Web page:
He has coordinated policies that have led to a 20 per cent fall in crime, and overseen demonstrable improvements in education and social service provision (Randle 2004).

    In its last CPA review, Hartlepool was judged to be one of the top-performing authorities in the country, achieving a 4-star (‘excellent’) rating. Drummond was subsequently re-elected with a massively increased majority.

    Hardly the failure you suggested with your original link to the BBC story.

  11. oisleep says:

    where did i suggest he was a failure?

    the point (of the link) was about how the institution of mayor tends to leads to the cult of the personality type shows that we are currently seeing in london at the moment (albeit in hartlepool it only seemed to start of like that, and not necassirly continue, although the point remains)

  12. Andrew Brown says:

    Maybe it’s my misunderstanding then Ross. The link comes after a comment from me answering Dave’s point about failure… I assumed you were carrying on that argument.

  13. oisleep says:

    ah i see, fair point – nah, was just trying to use that as a (light hearted) example of my distaste for concentrating a heap of power in the office of one person

  14. Andrew Brown says:

    Just goes to show how while this medium has many strengths, it remains limited.

  15. ross says:

    indeed, i’d say real communication has suffered immensely with the rise of the internet

  16. Lone Ranger says:

    Are the authors of the IPPR report bananas or trying to make monkeys out of us?

    One of their prime arguments for elected mayors is that central government will leave local government alone to make their own decisions, yet the authors propose “The Government seizing the initiative on this issue and moving decisively to abandon the referendum requirement.”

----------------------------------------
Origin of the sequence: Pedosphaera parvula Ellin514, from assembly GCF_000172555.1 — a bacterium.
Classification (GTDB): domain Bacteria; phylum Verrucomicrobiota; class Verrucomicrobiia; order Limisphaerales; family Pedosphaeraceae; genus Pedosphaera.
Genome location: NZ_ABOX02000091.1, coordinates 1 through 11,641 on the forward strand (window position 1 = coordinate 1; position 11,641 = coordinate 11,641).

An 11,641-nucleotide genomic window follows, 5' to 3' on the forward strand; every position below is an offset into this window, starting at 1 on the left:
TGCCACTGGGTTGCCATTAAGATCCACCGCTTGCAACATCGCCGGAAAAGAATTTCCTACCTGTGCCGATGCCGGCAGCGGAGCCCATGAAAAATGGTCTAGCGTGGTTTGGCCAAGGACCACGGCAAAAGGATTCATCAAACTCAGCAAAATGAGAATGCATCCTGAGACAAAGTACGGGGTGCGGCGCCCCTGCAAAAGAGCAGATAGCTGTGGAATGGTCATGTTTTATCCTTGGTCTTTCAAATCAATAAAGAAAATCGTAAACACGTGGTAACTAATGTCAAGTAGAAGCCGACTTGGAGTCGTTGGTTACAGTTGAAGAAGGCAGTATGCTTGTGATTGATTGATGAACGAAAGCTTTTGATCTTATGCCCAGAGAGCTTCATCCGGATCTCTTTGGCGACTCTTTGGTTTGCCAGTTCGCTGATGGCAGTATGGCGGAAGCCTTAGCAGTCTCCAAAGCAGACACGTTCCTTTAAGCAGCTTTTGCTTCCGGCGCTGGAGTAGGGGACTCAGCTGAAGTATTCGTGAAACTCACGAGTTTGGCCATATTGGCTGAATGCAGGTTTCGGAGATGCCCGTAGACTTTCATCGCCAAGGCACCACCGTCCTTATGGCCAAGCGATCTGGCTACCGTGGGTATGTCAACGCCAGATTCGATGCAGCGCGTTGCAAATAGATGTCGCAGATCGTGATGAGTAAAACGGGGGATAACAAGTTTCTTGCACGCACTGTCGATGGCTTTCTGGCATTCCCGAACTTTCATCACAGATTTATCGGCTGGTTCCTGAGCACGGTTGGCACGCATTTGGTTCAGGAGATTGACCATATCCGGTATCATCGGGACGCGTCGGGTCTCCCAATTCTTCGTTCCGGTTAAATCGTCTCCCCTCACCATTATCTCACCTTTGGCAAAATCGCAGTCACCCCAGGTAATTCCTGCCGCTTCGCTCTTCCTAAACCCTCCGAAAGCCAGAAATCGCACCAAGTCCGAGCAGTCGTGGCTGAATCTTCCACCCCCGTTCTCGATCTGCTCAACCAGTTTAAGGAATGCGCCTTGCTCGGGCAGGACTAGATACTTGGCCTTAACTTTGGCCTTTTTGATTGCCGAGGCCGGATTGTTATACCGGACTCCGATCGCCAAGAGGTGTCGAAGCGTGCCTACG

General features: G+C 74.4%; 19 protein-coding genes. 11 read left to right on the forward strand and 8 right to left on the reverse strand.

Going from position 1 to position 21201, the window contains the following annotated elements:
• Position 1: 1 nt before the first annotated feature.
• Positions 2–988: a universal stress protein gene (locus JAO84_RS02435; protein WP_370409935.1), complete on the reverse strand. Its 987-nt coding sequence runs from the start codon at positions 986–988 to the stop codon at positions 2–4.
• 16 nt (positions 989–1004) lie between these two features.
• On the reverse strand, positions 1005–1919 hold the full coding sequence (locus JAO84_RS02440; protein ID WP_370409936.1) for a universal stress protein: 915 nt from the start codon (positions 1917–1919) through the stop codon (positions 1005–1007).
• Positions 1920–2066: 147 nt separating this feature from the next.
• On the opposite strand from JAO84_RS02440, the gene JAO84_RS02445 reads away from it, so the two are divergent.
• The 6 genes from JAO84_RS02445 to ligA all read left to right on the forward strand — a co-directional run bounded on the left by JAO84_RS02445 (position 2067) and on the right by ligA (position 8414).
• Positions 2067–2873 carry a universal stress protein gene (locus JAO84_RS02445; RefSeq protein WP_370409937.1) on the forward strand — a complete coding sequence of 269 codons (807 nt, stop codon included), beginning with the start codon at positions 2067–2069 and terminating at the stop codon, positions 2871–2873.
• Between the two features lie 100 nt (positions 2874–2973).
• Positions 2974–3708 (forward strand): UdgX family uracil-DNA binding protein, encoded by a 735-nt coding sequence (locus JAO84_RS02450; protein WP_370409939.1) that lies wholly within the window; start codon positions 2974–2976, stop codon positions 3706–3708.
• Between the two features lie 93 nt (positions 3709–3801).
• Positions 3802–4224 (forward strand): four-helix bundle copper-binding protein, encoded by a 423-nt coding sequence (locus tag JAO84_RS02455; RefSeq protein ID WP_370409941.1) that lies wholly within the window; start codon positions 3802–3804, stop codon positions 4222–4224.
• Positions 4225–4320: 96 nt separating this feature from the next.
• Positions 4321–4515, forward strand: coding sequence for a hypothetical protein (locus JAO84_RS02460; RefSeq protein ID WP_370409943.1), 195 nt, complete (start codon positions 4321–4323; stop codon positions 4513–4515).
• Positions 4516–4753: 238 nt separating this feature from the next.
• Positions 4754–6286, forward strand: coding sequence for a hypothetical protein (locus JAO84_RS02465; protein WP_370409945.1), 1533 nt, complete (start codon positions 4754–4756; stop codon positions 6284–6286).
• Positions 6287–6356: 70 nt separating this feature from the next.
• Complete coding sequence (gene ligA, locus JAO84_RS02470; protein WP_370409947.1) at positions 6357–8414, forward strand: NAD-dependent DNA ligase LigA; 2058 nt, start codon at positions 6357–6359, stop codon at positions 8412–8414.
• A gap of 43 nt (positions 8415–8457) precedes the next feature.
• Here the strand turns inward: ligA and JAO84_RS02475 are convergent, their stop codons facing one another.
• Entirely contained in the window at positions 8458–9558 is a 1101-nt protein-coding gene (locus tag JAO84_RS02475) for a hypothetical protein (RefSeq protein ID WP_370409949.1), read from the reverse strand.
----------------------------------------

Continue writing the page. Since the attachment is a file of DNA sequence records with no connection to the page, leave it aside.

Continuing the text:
The authors complain it’s so unfair others are better organised than themselves and win the argument. For them the answer is for central government to make mayoral referendums a mandatory requirement, as “This deliberative innovation would also help level the playing field for campaigners who favour this office.”

    What are the authors suggesting when they write; “The architects of the Local Government Act fatefully decided to make a majority ‘Yes’ vote in a local referendum the pre-condition for the introduction of a mayor. This procedural device has now become a major obstacle to the wider introduction of mayors.”

    The authors seemed to be saying their argumenents are not good enough to win referendums and it’s unfair the other side win the argument and the way to give councils freedom from interference by central government is for central government to impose a system on councils.

  17. M Harris says:

    Maybe before people comment on the IPPR report, they should read it, it’s only 20 pages.

    The fact is, local political parties are often not favourable to directly elected Mayors because in the case of opposition parties they feel a strong executive makes them redundant, and in the case of the majority political party, those around the edges of power may not want a strenghtened executive at the expense of their own political power.

    However, local authorities with Mayors have produced better results (a disproportionate number are rated 4* like Lewisham – the top audit commission grade), have enhanced local democracy by producing strong accountability, and have produced higher turnout.

  18. ross says:

    is there a big enough sample size to assert the linkage between having a mayor and having high rated councils though (most of the london boroughs without mayors seem to have higher ratings than those with mayors for example)

    also i presume for what you say to be true, all those who have mayors and are currently 4* rated, were previously much worse rated prior to the mayor being instituted (and the improvement in their rating has increased by a higher amount than the average improvement see in councils that don’t have mayors?)

    is this actually the case? (i’ve no idea how to check the historical stats on this)